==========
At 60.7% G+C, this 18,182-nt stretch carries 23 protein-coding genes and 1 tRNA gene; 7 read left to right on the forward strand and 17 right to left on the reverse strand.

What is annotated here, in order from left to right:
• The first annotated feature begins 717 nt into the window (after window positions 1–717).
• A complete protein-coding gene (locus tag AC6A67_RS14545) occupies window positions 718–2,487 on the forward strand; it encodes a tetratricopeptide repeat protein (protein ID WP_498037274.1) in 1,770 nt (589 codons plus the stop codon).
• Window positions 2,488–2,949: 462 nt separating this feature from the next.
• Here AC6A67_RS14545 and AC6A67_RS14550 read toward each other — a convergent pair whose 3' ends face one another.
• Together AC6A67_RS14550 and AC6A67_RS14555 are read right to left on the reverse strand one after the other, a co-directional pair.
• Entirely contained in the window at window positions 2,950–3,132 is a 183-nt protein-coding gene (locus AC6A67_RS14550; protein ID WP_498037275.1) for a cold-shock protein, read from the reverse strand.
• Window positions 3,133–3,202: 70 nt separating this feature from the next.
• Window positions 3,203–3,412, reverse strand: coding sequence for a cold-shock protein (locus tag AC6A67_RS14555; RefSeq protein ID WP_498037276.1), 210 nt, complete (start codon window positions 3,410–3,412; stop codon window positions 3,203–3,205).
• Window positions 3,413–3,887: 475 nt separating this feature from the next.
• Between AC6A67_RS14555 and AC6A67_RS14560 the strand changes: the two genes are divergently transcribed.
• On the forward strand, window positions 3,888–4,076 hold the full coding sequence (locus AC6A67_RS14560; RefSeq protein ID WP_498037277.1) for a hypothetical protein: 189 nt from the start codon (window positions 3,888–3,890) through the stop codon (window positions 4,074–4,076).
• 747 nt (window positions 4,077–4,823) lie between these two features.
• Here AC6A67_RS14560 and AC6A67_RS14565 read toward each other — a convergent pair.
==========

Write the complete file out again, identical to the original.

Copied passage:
At 60.7% G+C, this 18,182-nt stretch carries 23 protein-coding genes and 1 tRNA gene; 7 read left to right on the forward strand and 17 right to left on the reverse strand.

What is annotated here, in order from left to right:
• The first annotated feature begins 717 nt into the window (after window positions 1–717).
• A complete protein-coding gene (locus tag AC6A67_RS14545) occupies window positions 718–2,487 on the forward strand; it encodes a tetratricopeptide repeat protein (protein ID WP_498037274.1) in 1,770 nt (589 codons plus the stop codon).
• Window positions 2,488–2,949: 462 nt separating this feature from the next.
• Here AC6A67_RS14545 and AC6A67_RS14550 read toward each other — a convergent pair whose 3' ends face one another.
• Together AC6A67_RS14550 and AC6A67_RS14555 are read right to left on the reverse strand one after the other, a co-directional pair.
• Entirely contained in the window at window positions 2,950–3,132 is a 183-nt protein-coding gene (locus AC6A67_RS14550; protein ID WP_498037275.1) for a cold-shock protein, read from the reverse strand.
• Window positions 3,133–3,202: 70 nt separating this feature from the next.
• Window positions 3,203–3,412, reverse strand: coding sequence for a cold-shock protein (locus tag AC6A67_RS14555; RefSeq protein ID WP_498037276.1), 210 nt, complete (start codon window positions 3,410–3,412; stop codon window positions 3,203–3,205).
• Window positions 3,413–3,887: 475 nt separating this feature from the next.
• Between AC6A67_RS14555 and AC6A67_RS14560 the strand changes: the two genes are divergently transcribed.
• On the forward strand, window positions 3,888–4,076 hold the full coding sequence (locus AC6A67_RS14560; RefSeq protein ID WP_498037277.1) for a hypothetical protein: 189 nt from the start codon (window positions 3,888–3,890) through the stop codon (window positions 4,074–4,076).
• 747 nt (window positions 4,077–4,823) lie between these two features.
• Here AC6A67_RS14560 and AC6A67_RS14565 read toward each other — a convergent pair.